Quick Stats

Quick Stats

    You are here

    The Reverse Effect

    State legislators have yet to admit raising tobacco taxes doesn't produce the revenues they expect.

    By Renee M. Covino

    It was Albert Einstein who classified insanity as "doing the same thing over and over again and expecting different results." That makes state lawmakers insane when it comes to tobacco taxes.

    Year after year, they propose and pass hikes on tobacco state excise taxes on the promise that the taxes will bring in more state revenue. But for many, the tactic has gone past the point of diminishing returns. The strategy has burned out and is now having negative effects on not just c-stores and other tobacco retailers — but ironically, on the states themselves.

    "A state may raise its cigarette tax to plug a budget hole, but when the tax doesn't raise the projected revenue, it creates another budget hole. When you have a gap in a budget, it needs to be made up elsewhere — another tax, cutting funding, etc.," said Bill Phelps, spokesman for Altria, the parent company of Philip Morris USA (PM USA). "Cigarette volumes are declining and have been for years. The programs linked to cigarette tax increases may have obvious merits, but this underscores that it doesn't make sense to fund an important program with a revenue source that continues to decline."

    Tracking states' tobacco tax hikes, as well as the revenue collected as a percent of projections, R.J. Reynolds Tobacco Co. (RJRT) reported "49 inaccurate projections" since 2002, which equaled "over $1 billion in state-revenue shortfalls."

    With a high state cigarette tax, second only to New York, New Jersey is a prime example.

    In 2006, New Jersey Governor John Corzine convinced the state legislature to approve a 17.5 cents per pack cigarette excise tax increase — its fourth increase in five years — making it the highest state cigarette excise tax at the time. According to the RJRT report, the tax increase was expected to generate $30 million in additional revenue, but instead created a revenue gap of more than $52 million. Predictions are New Jersey's cigarette tax revenue will decline again in fiscal year 2008 by as much as another $4 million — stretching the gap to $56 million.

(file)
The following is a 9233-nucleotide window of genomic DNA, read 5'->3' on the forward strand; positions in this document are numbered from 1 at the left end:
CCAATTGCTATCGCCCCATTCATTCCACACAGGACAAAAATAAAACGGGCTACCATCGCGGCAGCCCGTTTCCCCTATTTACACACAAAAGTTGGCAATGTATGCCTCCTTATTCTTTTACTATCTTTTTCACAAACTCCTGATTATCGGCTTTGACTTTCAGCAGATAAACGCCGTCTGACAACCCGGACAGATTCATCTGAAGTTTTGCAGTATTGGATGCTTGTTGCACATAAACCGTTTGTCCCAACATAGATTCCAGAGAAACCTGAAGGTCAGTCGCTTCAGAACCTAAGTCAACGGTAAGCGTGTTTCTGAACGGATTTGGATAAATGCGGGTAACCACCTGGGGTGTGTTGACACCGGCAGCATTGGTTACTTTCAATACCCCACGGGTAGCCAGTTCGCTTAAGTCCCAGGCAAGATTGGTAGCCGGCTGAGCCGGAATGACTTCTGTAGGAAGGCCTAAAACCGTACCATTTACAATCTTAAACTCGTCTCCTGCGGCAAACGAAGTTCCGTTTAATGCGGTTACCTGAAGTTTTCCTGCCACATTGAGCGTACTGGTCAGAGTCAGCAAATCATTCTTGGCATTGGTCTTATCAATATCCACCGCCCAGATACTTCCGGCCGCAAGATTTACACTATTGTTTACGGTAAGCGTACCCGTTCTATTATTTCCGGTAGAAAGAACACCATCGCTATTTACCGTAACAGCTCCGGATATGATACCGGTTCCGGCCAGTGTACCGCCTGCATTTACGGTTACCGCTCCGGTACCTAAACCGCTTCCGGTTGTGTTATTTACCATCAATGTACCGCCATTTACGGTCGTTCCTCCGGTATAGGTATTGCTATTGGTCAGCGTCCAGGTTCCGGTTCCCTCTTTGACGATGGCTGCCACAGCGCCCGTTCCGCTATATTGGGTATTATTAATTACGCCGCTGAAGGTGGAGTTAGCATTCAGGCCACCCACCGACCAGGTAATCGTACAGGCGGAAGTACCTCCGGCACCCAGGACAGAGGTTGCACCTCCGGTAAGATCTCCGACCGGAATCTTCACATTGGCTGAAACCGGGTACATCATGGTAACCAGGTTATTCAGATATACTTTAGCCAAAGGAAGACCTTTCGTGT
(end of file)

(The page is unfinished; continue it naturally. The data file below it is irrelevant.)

New Jersey fell short of projected revenues with all of the four tax increases since 2002. Revenue from the latest tax increase that led to the "tipping point" was 173 percent below the projected revenue the tax was intended to generate.

    New Jersey is not alone. Arizona, Maine and South Dakota also recently reported significant budget shortfalls after raising their cigarette tax.

    "We now refer to this phenomenon as 'the New Jersey experience' — when states raise their tobacco tax and watch their revenue go down," said Frank Lester, director of legislative policy and advocacy at Reynolds American Inc., parent to RJRT. "In reports where we pulled numbers from 2002-2006, there were 60 state tax increases, with 80 percent generating revenue less than the state projected. On average, the revenue shortfall was 70 percent."

    Killing the Golden Goose
    Legislators don't seem to comprehend "increasing the cigarette tax will probably result in killing the goose that lays the golden eggs," said Thomas A. Briant, executive director for the National Association of Tobacco Outlets (NATO).

    Cigarette sales are no doubt going to continue to decline in states that keep raising tobacco taxes, but that doesn't mean smokers are quitting.

    "When you have a tax increase, it creates an incentive for people to find other places to buy cigarettes that avoids the tax," Phelps said, listing the Internet, border states, black and gray market as such sources.

    "The real losers will be the hard-working retailers, and ironically, the states as well, because potential tax revenue will evaporate," Briant stated.

    For instance, tobacco tax increases in four states — Connecticut (49 cents), Iowa ($1), Tennessee (42 cents) and Texas ($1) — enacted in 2007 resulted in significant decreases in tax-paid sales volume during the 12 months pre- and post-hike, according to leading cigarette manufacturer Philip Morris USA. The smallest decrease was seen in Connecticut at 11.25 percent, followed by Texas at 20.97 percent, Tennessee at 35.02 percent and Iowa at 35.69 percent.

    In the case of New Jersey, it handed a portion of its tobacco business to Delaware each time it raised taxes. Since 2000, New Jersey watched its cigarette volume decline by 7 percent, while Delaware saw its volume increase 6 percent during the same time period, according to Steve Kottak, director of communications at Reynolds American.